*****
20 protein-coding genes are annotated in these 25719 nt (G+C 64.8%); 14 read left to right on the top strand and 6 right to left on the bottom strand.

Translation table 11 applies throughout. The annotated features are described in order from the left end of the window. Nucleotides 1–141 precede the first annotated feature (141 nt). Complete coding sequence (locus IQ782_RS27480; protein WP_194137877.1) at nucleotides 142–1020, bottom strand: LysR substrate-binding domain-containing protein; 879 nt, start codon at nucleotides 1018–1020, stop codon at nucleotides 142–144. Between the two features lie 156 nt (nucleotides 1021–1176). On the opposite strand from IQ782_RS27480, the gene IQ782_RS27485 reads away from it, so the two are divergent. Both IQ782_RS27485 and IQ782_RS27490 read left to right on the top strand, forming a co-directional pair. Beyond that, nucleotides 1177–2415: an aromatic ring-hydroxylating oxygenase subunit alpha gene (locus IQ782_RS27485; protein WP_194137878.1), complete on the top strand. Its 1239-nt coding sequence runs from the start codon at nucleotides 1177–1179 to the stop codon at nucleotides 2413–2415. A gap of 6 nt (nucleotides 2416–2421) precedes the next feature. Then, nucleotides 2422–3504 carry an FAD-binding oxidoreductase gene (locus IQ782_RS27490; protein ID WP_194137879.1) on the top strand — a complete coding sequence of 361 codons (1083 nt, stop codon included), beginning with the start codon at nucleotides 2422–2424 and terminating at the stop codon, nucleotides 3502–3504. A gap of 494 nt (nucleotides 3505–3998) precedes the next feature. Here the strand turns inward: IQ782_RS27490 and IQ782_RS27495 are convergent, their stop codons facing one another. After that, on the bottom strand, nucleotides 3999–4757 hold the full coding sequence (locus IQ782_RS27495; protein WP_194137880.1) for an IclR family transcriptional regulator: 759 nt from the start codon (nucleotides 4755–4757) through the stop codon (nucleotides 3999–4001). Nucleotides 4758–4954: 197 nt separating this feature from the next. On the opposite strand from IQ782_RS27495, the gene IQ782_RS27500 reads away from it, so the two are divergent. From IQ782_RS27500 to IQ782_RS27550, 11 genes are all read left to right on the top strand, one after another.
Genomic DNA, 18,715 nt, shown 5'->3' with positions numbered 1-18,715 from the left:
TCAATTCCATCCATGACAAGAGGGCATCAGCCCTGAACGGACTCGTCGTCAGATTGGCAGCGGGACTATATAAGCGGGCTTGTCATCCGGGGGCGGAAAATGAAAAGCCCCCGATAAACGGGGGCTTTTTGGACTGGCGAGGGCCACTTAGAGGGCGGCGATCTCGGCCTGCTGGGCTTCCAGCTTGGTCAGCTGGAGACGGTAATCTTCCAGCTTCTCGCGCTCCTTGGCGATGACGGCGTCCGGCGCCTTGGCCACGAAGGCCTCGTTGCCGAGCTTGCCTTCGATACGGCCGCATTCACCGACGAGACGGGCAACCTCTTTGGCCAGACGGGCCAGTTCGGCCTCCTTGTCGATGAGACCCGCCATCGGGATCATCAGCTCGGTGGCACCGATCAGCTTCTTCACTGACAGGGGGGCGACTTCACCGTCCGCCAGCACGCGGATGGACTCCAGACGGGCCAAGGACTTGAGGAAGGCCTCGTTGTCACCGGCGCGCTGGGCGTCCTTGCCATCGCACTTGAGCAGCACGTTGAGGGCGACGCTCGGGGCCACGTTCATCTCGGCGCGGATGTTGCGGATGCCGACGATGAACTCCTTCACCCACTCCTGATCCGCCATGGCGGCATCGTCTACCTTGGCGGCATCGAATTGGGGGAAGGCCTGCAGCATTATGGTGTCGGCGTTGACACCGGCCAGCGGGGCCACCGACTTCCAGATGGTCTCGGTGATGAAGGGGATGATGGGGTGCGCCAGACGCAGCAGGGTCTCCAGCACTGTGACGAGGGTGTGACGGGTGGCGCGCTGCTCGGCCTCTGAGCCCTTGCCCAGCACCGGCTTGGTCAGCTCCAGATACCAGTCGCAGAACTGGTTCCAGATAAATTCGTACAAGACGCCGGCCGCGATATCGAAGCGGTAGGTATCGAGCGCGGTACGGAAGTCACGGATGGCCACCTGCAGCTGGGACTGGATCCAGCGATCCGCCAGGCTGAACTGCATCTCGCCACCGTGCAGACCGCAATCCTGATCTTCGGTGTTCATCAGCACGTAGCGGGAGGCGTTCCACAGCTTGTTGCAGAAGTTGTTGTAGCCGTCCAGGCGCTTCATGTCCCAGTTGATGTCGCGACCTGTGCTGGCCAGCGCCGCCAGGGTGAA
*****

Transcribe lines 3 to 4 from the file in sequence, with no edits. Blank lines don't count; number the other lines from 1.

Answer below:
Genomic DNA, 18,715 nt, shown 5'->3' with positions numbered 1-18,715 from the left:
TCAATTCCATCCATGACAAGAGGGCATCAGCCCTGAACGGACTCGTCGTCAGATTGGCAGCGGGACTATATAAGCGGGCTTGTCATCCGGGGGCGGAAAATGAAAAGCCCCCGATAAACGGGGGCTTTTTGGACTGGCGAGGGCCACTTAGAGGGCGGCGATCTCGGCCTGCTGGGCTTCCAGCTTGGTCAGCTGGAGACGGTAATCTTCCAGCTTCTCGCGCTCCTTGGCGATGACGGCGTCCGGCGCCTTGGCCACGAAGGCCTCGTTGCCGAGCTTGCCTTCGATACGGCCGCATTCACCGACGAGACGGGCAACCTCTTTGGCCAGACGGGCCAGTTCGGCCTCCTTGTCGATGAGACCCGCCATCGGGATCATCAGCTCGGTGGCACCGATCAGCTTCTTCACTGACAGGGGGGCGACTTCACCGTCCGCCAGCACGCGGATGGACTCCAGACGGGCCAAGGACTTGAGGAAGGCCTCGTTGTCACCGGCGCGCTGGGCGTCCTTGCCATCGCACTTGAGCAGCACGTTGAGGGCGACGCTCGGGGCCACGTTCATCTCGGCGCGGATGTTGCGGATGCCGACGATGAACTCCTTCACCCACTCCTGATCCGCCATGGCGGCATCGTCTACCTTGGCGGCATCGAATTGGGGGAAGGCCTGCAGCATTATGGTGTCGGCGTTGACACCGGCCAGCGGGGCCACCGACTTCCAGATGGTCTCGGTGATGAAGGGGATGATGGGGTGCGCCAGACGCAGCAGGGTCTCCAGCACTGTGACGAGGGTGTGACGGGTGGCGCGCTGCTCGGCCTCTGAGCCCTTGCCCAGCACCGGCTTGGTCAGCTCCAGATACCAGTCGCAGAACTGGTTCCAGATAAATTCGTACAAGACGCCGGCCGCGATATCGAAGCGGTAGGTATCGAGCGCGGTACGGAAGTCACGGATGGCCACCTGCAGCTGGGACTGGATCCAGCGATCCGCCAGGCTGAACTGCATCTCGCCACCGTGCAGACCGCAATCCTGATCTTCGGTGTTCATCAGCACGTAGCGGGAGGCGTTCCACAGCTTGTTGCAGAAGTTGTTGTAGCCGTCCAGGCGCTTCATGTCCCAGTTGATGTCGCGACCTGTGCTGGCCAGCGCCGCCAGGGTGAA